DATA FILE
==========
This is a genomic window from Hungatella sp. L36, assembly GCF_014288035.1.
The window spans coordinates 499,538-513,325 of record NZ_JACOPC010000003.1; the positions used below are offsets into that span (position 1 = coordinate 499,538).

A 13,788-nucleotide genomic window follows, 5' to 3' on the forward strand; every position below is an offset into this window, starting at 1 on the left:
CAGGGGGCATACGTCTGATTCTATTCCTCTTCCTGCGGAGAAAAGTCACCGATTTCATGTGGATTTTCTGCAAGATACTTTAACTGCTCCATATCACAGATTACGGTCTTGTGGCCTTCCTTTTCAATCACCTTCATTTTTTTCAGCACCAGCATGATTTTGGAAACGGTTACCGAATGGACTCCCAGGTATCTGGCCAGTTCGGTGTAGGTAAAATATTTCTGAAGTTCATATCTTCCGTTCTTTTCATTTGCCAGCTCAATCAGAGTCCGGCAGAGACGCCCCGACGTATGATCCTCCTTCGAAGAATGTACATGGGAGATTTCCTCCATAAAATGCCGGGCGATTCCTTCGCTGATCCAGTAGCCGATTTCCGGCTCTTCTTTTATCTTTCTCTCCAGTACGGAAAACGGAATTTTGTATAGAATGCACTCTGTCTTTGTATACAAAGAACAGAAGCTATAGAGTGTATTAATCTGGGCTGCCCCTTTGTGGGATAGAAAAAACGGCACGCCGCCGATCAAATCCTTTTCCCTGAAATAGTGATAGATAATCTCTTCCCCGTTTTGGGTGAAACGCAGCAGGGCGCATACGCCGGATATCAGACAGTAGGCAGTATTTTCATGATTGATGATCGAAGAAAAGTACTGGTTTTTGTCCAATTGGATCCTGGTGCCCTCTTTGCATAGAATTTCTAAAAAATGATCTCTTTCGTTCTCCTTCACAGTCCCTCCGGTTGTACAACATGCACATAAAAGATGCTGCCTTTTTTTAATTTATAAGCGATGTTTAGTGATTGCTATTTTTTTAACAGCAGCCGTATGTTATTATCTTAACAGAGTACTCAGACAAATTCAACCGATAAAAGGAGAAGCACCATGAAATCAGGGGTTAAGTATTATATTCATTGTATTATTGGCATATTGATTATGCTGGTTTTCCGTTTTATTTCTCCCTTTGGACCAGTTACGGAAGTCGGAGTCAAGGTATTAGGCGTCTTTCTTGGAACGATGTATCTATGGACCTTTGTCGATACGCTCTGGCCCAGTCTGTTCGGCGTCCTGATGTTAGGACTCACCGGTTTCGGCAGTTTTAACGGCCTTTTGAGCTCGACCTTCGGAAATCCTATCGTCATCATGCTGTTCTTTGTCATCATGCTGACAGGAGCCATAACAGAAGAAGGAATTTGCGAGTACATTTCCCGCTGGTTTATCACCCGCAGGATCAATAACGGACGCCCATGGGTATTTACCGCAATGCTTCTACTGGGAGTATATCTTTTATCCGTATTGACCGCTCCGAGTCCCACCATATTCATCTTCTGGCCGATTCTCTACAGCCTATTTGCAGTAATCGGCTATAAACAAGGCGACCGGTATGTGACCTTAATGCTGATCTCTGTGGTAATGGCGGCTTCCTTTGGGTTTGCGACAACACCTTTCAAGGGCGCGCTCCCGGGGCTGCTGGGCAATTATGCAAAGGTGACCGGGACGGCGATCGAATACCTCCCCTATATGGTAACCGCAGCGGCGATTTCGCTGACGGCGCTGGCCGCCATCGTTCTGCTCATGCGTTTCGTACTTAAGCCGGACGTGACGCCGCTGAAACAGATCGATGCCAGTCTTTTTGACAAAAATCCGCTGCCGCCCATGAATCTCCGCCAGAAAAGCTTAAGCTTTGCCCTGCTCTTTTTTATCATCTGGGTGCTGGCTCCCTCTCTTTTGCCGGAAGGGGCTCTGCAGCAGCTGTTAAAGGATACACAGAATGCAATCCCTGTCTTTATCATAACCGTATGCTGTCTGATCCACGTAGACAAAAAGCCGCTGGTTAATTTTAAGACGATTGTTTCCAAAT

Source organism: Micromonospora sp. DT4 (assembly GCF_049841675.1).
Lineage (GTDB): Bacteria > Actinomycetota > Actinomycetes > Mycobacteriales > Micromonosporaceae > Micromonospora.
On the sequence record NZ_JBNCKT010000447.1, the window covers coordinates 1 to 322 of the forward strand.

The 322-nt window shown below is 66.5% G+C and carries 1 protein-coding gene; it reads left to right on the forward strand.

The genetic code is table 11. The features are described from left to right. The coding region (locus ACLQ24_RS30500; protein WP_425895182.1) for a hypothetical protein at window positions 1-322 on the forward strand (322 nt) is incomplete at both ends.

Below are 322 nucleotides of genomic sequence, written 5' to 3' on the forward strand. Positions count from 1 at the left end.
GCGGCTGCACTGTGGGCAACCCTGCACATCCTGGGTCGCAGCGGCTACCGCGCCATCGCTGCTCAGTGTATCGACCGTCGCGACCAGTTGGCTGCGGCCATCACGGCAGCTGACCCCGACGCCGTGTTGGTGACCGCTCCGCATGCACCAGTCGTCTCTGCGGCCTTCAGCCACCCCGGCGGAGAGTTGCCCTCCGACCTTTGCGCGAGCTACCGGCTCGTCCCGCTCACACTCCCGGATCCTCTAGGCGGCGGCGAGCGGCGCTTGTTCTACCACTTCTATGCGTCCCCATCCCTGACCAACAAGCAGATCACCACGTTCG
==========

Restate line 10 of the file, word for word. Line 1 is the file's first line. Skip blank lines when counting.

Below are 322 nucleotides of genomic sequence, written 5' to 3' on the forward strand. Positions count from 1 at the left end.